There are many careers where the work itself gets you out of bed in the morning. It could be running a local charity, working for a Non Government Organization in a foreign nation, or doing some low stress work like sowing. Often the pay is adequate because the goal isn’t to get rich. Its an experience.

But another avenue is entrepreneurship. Suppose you were 23, you live with your parents, you have a used car, a high speed internet connection, a network of sharp friends, and time. Would you sign up for a corporate life where:

  • a boss doesn’t understand your lifestyle
  • your pay increase is 5% (and it is communicated to you like you blew the doors off the allowance for that year because everyone else was getting 3%)
  • the speed at which you achieve anything is about a quarter you would expect because you have to get sign offs, agreement from teammates, and teach those that haven’t been paying attention
  • And there is nothing to believe in because your commitment to a project lasts only as long as your funding

Or would you maybe start a graphic design company just for kicks? Or create a website where small businesses can share components of how they do things that are innovative? There are all kinds of low risk entrepreneurial experiences.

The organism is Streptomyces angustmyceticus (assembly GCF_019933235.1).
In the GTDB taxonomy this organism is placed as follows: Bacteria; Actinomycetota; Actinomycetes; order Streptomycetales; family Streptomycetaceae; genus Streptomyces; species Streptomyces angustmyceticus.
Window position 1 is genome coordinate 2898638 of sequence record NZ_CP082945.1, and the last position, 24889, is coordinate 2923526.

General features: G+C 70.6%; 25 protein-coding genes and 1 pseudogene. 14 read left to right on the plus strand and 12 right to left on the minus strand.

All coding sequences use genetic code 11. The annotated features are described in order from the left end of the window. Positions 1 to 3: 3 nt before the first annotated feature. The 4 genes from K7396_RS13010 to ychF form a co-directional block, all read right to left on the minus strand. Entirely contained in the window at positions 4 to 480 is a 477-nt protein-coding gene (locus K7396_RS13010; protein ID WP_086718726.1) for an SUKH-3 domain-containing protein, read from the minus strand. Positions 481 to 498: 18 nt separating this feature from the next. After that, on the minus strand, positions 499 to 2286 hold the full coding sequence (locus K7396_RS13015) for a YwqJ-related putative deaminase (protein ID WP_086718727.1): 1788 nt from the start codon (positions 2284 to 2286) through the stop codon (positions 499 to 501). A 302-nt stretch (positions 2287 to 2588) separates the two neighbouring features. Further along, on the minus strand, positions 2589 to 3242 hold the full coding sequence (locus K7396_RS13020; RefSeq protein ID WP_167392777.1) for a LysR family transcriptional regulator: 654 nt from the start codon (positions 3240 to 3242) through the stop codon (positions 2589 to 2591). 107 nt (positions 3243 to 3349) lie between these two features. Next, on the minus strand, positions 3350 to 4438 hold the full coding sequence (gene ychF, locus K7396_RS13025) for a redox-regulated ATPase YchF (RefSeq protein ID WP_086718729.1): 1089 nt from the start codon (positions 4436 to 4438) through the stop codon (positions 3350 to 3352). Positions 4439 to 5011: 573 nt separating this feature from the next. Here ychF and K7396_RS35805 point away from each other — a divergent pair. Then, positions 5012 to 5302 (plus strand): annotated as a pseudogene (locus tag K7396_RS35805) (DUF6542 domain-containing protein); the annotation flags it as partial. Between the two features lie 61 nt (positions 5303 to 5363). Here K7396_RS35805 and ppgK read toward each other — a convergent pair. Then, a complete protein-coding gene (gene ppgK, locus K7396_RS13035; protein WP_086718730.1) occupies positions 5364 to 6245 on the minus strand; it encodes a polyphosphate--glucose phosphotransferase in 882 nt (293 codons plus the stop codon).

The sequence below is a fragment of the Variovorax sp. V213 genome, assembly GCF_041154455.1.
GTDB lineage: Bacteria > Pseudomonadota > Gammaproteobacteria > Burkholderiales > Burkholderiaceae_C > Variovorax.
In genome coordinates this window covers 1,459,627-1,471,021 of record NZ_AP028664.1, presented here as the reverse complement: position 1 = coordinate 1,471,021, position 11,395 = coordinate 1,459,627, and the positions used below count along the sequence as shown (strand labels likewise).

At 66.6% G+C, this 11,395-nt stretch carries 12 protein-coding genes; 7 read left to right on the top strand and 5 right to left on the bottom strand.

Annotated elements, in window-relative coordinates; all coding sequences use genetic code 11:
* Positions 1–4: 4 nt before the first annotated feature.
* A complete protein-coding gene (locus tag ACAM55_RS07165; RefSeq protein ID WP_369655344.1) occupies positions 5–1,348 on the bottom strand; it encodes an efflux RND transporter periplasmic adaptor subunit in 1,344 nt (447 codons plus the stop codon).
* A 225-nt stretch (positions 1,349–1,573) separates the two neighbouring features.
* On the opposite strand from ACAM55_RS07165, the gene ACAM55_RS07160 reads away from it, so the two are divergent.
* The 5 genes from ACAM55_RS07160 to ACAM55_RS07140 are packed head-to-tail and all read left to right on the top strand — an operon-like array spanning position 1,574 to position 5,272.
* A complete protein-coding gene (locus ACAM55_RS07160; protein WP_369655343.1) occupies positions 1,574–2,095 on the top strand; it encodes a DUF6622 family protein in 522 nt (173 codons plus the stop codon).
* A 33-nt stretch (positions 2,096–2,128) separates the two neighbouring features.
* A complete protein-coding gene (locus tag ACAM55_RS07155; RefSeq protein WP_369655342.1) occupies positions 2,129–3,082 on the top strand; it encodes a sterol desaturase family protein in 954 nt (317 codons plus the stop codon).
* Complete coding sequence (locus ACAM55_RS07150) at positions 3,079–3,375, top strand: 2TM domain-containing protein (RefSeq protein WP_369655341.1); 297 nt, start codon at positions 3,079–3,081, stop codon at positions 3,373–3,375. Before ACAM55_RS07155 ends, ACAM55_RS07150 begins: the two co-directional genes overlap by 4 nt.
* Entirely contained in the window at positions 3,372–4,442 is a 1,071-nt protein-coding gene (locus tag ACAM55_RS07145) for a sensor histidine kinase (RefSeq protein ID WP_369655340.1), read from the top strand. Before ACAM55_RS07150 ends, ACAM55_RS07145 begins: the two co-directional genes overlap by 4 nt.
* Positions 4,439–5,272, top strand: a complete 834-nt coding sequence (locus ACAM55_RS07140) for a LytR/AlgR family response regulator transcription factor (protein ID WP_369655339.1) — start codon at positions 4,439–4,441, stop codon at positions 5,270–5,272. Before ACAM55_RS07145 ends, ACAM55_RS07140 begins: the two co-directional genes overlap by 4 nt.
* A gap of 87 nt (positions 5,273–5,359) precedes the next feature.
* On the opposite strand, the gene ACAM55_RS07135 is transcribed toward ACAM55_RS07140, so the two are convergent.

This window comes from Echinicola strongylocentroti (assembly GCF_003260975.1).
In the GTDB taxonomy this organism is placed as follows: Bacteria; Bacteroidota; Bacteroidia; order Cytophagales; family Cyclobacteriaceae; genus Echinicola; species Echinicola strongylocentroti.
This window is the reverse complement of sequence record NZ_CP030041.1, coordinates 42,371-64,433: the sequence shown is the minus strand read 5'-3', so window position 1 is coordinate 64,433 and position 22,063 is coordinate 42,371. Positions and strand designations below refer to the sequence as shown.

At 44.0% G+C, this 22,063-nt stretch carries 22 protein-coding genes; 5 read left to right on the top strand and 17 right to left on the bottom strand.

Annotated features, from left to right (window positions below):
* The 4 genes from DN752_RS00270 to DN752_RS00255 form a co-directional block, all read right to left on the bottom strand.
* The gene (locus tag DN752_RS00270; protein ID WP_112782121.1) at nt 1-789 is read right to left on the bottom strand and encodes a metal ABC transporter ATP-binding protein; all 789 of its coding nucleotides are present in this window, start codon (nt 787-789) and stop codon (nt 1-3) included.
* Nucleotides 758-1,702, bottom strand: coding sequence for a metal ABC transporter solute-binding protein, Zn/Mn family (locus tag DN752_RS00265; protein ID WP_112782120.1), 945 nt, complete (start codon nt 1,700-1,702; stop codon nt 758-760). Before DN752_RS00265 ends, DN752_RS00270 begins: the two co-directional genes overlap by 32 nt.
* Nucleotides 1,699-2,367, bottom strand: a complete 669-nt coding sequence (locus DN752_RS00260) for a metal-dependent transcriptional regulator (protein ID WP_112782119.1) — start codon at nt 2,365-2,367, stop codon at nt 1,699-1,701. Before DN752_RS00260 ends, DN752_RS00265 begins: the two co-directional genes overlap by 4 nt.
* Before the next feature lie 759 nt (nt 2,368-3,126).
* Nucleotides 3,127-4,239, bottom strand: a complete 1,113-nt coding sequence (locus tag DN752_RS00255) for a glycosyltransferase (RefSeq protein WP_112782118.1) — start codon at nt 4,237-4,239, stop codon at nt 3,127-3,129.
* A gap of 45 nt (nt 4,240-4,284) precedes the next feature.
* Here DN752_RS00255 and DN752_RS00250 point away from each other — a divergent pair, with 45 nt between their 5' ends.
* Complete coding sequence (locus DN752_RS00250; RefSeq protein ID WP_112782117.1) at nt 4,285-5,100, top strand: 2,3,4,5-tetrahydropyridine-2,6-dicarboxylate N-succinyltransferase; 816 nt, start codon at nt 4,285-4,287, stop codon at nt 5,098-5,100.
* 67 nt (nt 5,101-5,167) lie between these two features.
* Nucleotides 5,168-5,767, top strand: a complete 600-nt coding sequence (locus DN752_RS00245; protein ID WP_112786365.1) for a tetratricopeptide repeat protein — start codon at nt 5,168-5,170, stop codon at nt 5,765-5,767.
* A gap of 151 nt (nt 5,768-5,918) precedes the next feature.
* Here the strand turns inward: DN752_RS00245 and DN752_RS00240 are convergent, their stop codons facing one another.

Back to my initial statement. Recruiters have something a couple of weeks ago I called a Hiring Brand. How are they known from a human capital perspective. GE has a great hiring brand. So does McKinsey. The Investment Banks used to be on this list, but now they aren’t. Some companies will use this as a means to join the GEs and McKinseys as great places to work, but many businesses will take the short sighted approach and undermine their pool of talent for years. Its high stakes.

Quick Advice for the Newly Unemployed

Many people are losing their jobs. This isn’t an easy thing to deal with emotionally. Sites like this one and careerbuilder.com offer several viewpoints for someone to feed off of when ready. I try to point people to a diverse set of options, whether it is in regards to entrepreneurial opportunities, self reflection, or job resources (blogs, pay websites, job posting websites, and job statistics).

Rachel Zupek over at Careerbuilder.com wrote up a good overview for someone newly unemployed. Her piece is called Make the Most of Being Jobless. Here is an extended excerpt I pulled:

So desolate job seekers, the good news is that even with these
tough times, things will get better and you will survive. Here’s how
you can make the most of your unemployment:

Step No. 1: Take care of logistics.
When you’re laid off, there are several unpleasant — albeit necessary
— issues to tackle. Before anything else, apply for unemployment
benefits, resolve severance concerns, figure out your health-care
coverage and assess your financial situation.

Step No. 2: Mourn.
Job loss is devastating. In fact, after the death of someone close to
you and divorce, it’s one of the biggest losses you suffer. Not only
have you lost your job; you’ve lost routine, money, pride and perhaps
most importantly, a sense of purpose.

Understandably, a little
moping is allowed, says Jodi R. R. Smith, president of Mannersmith, an
etiquette consulting firm. A week of bad daytime TV and junk food is